If you’ve tried to sell a gold mine in WA, or anywhere else for that matter, you’ve crossed paths with Liam Twigger.

The managing director of boutique corporate advisory firm PCF Capital Group, which is soon to merge with WA stockbroker Argonaut, Twigger is a respected voice in the local mining industry.

After 27 years attending Diggers and Dealers Twigger finally made his debut on the Goldfields Arts Centre stage, presenting as the chairman of London-based Ecuadorian copper-gold explorer SolGold.

But make no mistake, he was likely to be just as, if not more, active on the sidelines of the conference working on the next big deal.

Stockhead caught up with Twigger yesterday to ask him where M&A activity could come from now in the resources sector and who he thought shined at the famous Kalgoorlie mining forum.


We’ve seen quite a few project deals over the last few weeks in Tropicana, Kundana, Capricorn Metals with the Mt Gibson purchase. Is it more likely to be M&A now going forward?

“I think the market is more mature and a lot of the majors have shed projects, and now the price being paid to acquire projects is getting up there.”

“The long term average is around US$270 a reserve ounce, and that’s been the benchmark, and we saw Regis pay over US$800 a reserve ounce to pick up Tropicana, which was the highest price we’ve seen.

“It’s probably still value accretive for them but it was a high watermark for us, and the Kundana deal was at US$500/oz and again that was above US$273/oz but it works for Evolution.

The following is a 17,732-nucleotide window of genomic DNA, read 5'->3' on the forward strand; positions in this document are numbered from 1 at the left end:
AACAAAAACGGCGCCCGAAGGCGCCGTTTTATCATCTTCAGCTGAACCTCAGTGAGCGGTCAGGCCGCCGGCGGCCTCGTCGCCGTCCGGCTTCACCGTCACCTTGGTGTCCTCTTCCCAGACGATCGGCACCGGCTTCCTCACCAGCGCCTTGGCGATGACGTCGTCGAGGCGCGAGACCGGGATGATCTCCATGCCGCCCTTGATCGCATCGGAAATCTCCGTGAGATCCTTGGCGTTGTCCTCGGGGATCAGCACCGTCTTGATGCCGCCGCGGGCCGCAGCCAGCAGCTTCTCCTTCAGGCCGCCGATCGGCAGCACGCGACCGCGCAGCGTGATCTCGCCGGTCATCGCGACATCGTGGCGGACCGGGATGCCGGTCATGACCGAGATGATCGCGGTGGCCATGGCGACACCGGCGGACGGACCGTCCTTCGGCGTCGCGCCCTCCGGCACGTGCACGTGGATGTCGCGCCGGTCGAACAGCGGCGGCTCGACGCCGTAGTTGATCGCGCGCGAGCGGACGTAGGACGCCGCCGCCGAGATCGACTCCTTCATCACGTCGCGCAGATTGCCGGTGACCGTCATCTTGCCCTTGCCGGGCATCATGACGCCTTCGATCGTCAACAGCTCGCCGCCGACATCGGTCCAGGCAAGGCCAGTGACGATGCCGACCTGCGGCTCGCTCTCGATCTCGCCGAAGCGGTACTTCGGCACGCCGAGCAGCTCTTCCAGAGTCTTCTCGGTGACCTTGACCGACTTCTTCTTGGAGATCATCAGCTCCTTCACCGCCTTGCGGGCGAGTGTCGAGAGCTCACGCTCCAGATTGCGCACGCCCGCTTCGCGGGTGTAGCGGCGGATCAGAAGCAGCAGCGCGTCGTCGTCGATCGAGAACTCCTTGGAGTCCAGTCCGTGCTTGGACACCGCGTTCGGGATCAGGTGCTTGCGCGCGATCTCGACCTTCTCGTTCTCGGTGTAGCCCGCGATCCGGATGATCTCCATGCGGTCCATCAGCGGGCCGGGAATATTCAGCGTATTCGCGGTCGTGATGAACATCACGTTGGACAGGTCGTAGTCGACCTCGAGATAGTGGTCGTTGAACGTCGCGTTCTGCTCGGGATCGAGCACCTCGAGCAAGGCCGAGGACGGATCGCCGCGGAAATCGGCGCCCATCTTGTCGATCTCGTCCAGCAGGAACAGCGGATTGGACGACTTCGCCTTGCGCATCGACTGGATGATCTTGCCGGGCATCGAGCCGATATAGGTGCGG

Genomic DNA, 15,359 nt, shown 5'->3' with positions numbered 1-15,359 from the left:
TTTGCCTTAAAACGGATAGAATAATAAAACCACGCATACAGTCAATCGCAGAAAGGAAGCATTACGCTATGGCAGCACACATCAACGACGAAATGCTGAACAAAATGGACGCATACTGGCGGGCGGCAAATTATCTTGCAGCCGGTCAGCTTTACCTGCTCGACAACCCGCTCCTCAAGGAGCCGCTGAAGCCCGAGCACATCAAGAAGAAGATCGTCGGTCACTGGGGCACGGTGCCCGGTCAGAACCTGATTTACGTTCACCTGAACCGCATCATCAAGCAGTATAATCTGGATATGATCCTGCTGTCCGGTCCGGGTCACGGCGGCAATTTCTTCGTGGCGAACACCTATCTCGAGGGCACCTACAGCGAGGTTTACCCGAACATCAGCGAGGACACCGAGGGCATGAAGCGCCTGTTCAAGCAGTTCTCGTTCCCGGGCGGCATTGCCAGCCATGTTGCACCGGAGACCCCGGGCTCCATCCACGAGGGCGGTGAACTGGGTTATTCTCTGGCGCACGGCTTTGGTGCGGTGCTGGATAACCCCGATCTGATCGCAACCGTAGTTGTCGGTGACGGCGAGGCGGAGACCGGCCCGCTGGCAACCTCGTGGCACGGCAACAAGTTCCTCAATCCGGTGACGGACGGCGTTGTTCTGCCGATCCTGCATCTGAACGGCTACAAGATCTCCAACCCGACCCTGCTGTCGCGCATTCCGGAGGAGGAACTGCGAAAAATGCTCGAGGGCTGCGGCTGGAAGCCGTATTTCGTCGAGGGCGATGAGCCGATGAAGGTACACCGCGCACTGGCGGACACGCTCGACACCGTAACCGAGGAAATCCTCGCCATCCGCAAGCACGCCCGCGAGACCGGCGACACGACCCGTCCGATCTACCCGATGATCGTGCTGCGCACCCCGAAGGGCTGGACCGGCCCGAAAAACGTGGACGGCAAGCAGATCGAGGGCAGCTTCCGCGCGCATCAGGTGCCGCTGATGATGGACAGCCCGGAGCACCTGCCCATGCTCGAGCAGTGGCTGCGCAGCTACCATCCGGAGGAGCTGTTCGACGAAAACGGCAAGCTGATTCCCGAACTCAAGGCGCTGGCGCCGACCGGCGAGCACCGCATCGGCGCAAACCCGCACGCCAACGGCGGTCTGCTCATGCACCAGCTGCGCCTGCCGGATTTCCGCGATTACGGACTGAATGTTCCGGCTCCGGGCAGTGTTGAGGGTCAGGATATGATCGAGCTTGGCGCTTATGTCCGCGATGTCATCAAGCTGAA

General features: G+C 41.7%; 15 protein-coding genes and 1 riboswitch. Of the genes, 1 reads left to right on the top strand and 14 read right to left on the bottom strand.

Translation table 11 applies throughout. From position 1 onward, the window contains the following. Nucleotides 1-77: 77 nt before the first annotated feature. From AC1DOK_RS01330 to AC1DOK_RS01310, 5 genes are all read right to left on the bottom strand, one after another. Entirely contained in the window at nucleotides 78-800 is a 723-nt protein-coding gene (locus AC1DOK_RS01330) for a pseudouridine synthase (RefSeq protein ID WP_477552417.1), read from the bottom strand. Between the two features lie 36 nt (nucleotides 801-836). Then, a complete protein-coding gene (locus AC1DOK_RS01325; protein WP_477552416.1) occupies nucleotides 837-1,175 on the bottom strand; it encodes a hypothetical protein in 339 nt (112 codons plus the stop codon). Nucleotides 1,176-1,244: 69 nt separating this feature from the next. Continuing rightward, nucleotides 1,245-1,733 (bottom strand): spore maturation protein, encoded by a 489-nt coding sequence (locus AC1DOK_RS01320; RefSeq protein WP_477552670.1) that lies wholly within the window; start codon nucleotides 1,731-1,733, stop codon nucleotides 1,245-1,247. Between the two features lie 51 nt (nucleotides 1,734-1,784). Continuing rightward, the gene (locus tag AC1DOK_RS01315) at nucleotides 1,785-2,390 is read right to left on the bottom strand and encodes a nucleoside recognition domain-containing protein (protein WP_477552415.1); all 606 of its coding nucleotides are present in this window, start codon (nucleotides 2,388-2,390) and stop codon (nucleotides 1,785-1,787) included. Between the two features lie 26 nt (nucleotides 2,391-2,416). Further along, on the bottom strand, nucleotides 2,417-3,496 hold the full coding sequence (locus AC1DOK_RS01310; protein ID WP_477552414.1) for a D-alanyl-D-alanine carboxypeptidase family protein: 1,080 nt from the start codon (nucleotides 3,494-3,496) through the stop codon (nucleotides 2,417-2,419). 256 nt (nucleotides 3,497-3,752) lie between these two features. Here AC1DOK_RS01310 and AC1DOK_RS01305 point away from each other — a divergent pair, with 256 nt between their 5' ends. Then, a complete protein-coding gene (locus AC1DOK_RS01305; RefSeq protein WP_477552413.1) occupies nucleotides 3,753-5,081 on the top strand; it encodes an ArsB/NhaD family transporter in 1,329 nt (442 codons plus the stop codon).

“I think it’s a sign that there’s a lot of competition and opportunities are drying up, and probably the next phase will be if you can’t shake the projects that you want out of the company you may have to bid for the company.

“And we’ve also seen corporate valuations come off, the gold sector has come off the boil in the last couple of months, so there may be some value accretive M&A coming through and we’re certainly getting inquiries on that locally and particularly North America.”


Are there any clear takeover targets presenting themselves after the week at Diggers?

“I think a lot of them play hard to get and a lot of the challenge is dealing at the people level. Which CEO is going to step aside?

“I think a lot of these deals will be value accretive – probably the best deal that reflects that was the Doray-Silver Lake merger probably three years ago now where Leigh Junk dealt Doray.

“It was a nil premium merger, Doray had a $150 mil market cap, I think Silver Lake had $300 mil market cap, combined $450m, and literally within 12 months that combined market cap was $1.2 billion.”

“I think if you’ve got the likes of Randgold and Barrick coming together and bulking up, the more you can consolidate companies and bigger is better, you can get on the radar of more funds and certainly some of these ETFs will buy you. They don’t necessarily do research; they just work on your production and market cap and you want to get on their radar.